We’ve had discussions on this blog before about whether MCAS scores are an accurate way to judge the performance of our schools, but Southborough Selectman John Rooney said recently that the scores in our district suggest a troubling trend.
Data from the state Board of Education shows Southborough’s MCAS Growth – a new metric that measures year-over-year growth – is the lowest of ten districts the state says are comparable to ours. More troubling, says Rooney, Southborough has been below the state average in math for the past four years and in English for the past three.
When the K-8 School Committee discussed the most recent MCAS numbers last October, they acknowledged the results were mixed, and said the district needed to focus on math in particular, but they did not discuss the growth numbers in depth.
“(MCAS Growth data), which has been available for years to our school committee, appears to depict a disconcerting decline in the educational quality of our schools,” Rooney wrote in an email. “Equally troubling, however, is the complete lack of acknowledgement or response from our school committee when they reviewed that data at their meeting in October 2011.”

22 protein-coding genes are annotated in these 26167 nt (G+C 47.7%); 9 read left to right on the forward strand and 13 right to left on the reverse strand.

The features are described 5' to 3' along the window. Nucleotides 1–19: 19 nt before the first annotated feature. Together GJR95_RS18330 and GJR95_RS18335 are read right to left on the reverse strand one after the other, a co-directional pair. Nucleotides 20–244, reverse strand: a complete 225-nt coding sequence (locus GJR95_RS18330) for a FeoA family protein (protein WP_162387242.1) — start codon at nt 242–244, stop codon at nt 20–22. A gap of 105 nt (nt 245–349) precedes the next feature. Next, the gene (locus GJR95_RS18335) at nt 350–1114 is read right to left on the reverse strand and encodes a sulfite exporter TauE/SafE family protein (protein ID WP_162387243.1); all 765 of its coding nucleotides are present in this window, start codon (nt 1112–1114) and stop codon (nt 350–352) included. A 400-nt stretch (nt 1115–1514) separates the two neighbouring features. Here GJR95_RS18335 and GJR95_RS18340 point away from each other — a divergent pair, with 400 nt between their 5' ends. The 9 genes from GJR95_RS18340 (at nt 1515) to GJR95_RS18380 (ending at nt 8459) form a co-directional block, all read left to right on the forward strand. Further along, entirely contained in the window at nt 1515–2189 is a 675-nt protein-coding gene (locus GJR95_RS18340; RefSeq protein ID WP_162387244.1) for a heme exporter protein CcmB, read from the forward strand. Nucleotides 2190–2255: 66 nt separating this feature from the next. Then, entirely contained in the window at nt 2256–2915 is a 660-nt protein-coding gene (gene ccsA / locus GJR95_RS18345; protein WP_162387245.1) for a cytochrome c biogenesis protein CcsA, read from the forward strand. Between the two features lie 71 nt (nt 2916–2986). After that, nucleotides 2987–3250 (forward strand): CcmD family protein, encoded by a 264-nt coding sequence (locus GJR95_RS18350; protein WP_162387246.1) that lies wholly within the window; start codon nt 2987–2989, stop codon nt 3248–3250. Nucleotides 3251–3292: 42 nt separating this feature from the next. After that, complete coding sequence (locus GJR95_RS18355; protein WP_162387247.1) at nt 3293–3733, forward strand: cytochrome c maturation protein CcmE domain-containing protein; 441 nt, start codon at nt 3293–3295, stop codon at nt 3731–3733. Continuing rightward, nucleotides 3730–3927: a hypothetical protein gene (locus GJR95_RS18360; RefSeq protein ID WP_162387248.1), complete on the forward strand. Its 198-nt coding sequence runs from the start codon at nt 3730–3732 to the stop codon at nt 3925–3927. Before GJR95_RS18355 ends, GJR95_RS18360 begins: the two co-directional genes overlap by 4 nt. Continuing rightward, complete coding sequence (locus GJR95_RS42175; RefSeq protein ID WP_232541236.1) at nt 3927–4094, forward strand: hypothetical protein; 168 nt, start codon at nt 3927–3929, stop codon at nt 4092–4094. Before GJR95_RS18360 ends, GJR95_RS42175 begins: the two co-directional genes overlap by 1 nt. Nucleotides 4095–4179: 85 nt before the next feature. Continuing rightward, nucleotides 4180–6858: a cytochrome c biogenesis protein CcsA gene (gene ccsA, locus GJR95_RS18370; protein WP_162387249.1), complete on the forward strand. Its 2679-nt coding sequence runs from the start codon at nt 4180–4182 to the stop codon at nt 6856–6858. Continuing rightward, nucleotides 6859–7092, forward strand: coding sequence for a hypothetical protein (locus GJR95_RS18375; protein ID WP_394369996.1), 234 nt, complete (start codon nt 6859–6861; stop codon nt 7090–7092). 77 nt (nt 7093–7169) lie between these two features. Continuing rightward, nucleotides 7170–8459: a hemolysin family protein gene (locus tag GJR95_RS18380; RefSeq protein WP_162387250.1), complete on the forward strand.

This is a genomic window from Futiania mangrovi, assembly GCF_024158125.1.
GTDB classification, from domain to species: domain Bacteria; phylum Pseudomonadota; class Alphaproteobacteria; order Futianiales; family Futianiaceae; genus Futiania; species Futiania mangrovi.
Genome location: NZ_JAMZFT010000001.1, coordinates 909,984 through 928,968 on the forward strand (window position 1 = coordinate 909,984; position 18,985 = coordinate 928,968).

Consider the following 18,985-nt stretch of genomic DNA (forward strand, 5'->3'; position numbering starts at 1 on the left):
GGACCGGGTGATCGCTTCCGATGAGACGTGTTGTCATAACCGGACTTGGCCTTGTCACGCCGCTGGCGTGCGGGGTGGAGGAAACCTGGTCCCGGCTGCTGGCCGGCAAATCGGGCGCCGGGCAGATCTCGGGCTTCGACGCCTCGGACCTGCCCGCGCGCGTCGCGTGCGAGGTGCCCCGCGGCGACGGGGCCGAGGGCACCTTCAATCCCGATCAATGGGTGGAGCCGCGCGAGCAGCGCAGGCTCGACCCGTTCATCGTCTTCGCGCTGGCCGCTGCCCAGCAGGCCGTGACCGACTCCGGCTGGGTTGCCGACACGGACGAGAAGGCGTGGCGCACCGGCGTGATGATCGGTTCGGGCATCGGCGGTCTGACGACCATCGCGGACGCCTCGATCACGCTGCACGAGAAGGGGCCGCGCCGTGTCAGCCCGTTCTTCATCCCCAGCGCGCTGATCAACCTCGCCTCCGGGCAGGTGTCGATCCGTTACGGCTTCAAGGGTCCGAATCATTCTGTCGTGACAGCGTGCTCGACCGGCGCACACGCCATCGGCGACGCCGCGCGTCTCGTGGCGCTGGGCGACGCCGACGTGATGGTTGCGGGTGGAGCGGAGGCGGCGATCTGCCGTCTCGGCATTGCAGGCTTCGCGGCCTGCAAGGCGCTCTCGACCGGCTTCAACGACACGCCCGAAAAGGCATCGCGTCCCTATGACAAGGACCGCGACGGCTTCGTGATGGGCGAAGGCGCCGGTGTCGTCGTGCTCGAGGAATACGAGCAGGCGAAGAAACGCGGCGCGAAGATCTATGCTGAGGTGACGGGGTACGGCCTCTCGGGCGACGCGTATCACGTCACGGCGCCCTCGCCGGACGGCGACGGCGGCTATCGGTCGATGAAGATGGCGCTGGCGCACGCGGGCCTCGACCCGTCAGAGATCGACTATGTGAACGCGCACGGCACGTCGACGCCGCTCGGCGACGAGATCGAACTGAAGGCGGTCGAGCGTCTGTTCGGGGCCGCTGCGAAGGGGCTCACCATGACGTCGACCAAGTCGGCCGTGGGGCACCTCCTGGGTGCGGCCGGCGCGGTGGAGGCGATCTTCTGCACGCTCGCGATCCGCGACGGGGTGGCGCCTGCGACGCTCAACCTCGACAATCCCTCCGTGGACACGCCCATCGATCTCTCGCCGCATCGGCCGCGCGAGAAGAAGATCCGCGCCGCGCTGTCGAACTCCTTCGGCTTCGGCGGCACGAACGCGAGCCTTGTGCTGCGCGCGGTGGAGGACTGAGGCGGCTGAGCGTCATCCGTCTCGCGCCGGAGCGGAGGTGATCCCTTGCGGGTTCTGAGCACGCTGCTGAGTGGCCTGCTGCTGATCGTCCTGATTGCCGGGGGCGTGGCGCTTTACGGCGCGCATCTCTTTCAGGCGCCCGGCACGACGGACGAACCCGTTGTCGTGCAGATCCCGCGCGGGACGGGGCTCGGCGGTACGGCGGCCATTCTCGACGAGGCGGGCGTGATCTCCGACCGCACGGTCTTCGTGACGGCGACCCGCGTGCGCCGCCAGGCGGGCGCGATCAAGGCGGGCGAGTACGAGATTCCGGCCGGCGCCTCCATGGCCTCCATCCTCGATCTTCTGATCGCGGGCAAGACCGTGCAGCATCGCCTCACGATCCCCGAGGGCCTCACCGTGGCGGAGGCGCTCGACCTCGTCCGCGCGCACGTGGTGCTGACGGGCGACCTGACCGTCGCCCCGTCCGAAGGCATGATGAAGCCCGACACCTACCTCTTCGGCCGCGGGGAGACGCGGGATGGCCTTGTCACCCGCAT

Rooney said the discussion of budget and performance metrics needs to go hand-in-hand. “I am an ardent supporter of education. As a community we need to prioritize our school funding to ensure we produce educational quality,” he wrote.
Referencing DOE financial data from 2008 – the most recent available on its website – Rooney said Southborough spends more per pupil than comparable towns like Acton, Boxford, Northborough, and Sudbury. But an analysis presented at the K-8 School Committee meeting earlier this month paints a different picture.
The school committee’s analysis, which looks at data from 2010, shows Southborough ranks near or below average in spending per pupil and teacher salaries relative to comparable districts. While the analysis does not look at MCAS scores, it shows Northborough-Southborough ranks well in terms of SAT and AP scores and graduation rate. (You can see the complete analysis here.)
“It all shows we’re building a good foundation here at the K-8 level,” School Committee member Paul Desmond said of the analysis.
What do you think? Are you concerned by the MCAS Growth data? Will it influence your decision on the school budget this year? Would you like to see the schools take a harder look at performance data, or are they doing enough? Share your thoughts in the comments.